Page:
Chickie's kindergarten class uses a color system for discipline.
GREEN: Well-behaved. (Everyone starts on green.)
ORANGE: Sit out from 10 minutes of a "special" (like P.E. or music.)
BLUE: Sit out from a special, and teacher calls parents.
WHITE: Referral to assistant principal.
When students misbehave to the point that they need to progress on the discipline scale, they have to move their own "clips" (clothespins) to the next spot on a color-coded bar in the classroom.
Chickie usually stays on green. When she does, she gets a reward--she can ride her scooter to school the next day (instead of walking.) About once a week, however, she gets in the car at the end of the day and says,
"Mommy, I had to move to yellow."
We talk about what happened. It's small stuff, such as playing at a time when she's supposed to be learning. She hasn't had to move beyond yellow, and so far, just the disappointment of moving her clip has been enough consequence for her. I don't give her more consequences at home. I'm thrilled that she's so open with me about school, even when she misbehaves.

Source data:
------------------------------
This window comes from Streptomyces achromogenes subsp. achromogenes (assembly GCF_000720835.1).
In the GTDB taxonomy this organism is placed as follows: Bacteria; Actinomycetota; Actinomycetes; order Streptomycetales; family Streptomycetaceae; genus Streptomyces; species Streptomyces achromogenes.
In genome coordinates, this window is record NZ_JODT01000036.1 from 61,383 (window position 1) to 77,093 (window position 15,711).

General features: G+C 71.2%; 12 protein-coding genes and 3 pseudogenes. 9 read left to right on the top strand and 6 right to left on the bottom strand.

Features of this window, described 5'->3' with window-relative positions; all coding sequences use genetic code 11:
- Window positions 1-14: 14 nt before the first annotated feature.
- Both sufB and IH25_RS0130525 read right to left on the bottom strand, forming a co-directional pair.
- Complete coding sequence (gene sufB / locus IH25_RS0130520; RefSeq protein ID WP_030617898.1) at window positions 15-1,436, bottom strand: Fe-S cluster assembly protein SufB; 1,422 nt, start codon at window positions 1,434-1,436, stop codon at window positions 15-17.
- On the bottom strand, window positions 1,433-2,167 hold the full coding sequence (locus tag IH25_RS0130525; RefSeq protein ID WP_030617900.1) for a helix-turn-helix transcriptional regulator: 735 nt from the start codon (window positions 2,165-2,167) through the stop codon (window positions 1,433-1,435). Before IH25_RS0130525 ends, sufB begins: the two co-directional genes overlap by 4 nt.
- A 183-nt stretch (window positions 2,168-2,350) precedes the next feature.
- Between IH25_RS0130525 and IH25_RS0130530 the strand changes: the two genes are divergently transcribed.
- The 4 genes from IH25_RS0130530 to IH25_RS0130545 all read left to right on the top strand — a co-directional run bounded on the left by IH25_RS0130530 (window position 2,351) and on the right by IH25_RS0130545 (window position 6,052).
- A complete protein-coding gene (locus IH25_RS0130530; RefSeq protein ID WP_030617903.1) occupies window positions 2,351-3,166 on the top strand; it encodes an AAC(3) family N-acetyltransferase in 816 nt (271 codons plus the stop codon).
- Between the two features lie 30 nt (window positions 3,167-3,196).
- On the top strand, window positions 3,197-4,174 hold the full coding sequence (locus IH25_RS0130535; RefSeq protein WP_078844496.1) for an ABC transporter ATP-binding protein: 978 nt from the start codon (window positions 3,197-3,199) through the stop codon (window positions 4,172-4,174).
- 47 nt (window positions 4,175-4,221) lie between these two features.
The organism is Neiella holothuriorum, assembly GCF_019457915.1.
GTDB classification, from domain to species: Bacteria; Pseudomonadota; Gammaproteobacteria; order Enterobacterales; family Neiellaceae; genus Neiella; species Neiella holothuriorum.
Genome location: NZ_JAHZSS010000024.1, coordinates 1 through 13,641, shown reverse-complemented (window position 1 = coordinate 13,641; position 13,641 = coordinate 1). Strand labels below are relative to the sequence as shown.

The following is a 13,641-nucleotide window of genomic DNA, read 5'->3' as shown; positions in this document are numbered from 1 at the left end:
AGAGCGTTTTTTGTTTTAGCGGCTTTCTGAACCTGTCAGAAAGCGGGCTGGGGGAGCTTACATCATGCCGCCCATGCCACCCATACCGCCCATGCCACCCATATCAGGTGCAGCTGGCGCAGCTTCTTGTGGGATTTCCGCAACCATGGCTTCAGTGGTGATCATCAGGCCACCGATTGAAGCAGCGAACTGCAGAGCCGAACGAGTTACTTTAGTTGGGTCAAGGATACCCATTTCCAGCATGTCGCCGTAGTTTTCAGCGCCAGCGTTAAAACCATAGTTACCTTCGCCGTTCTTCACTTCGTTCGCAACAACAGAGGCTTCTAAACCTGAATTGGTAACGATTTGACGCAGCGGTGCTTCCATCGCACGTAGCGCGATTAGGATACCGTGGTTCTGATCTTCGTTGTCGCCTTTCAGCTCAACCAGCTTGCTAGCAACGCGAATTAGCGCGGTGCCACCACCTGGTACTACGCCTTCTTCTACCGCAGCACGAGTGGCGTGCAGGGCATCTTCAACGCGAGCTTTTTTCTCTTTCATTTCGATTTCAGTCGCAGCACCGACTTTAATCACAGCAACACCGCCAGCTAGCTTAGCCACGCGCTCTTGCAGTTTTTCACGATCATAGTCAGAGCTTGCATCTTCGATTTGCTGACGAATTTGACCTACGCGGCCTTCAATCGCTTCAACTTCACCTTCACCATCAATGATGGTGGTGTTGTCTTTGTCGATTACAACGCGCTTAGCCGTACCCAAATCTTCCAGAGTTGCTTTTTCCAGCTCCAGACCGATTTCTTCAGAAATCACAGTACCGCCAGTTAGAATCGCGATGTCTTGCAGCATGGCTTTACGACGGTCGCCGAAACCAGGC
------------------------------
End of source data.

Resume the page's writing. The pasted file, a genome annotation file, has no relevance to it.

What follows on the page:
And you know what? I'm kind of glad she's not on green every single day.
You see, I was a very compliant, very "good" kid. But I know what I had to go through internally to be that "good." I was a perfectionist. I feared failure. When I very, very occasionally misbehaved enough that my name was written on the board (the 1980s version of "moving to yellow"), I was so nervous the rest of the day--so worried I'd get a checkmark by my name and get a real consequence, like detention.
My good behavior was somewhat motivated by the desire to do the right thing, and that's great. But my good behavior was also motivated by fear. Doing something wrong made me feel so guilty and so anxious. I didn't want to go through that. I also feared doing something to displease the teacher.
Yes, I want my children to make good choices. But I also want them to be kids. I want them to make mistakes, and to learn from those mistakes, and then to go out and make a few more. When they learn to behave better, I want it to be because they've realized life really works better when you do the right thing--not because they're afraid of doing something wrong.
I'm glad Chickie's clip usually stays on green. And don't tell her this...but I'm also glad she occasionally has to move it to yellow--and that she still realizes how wonderful she is, at any color.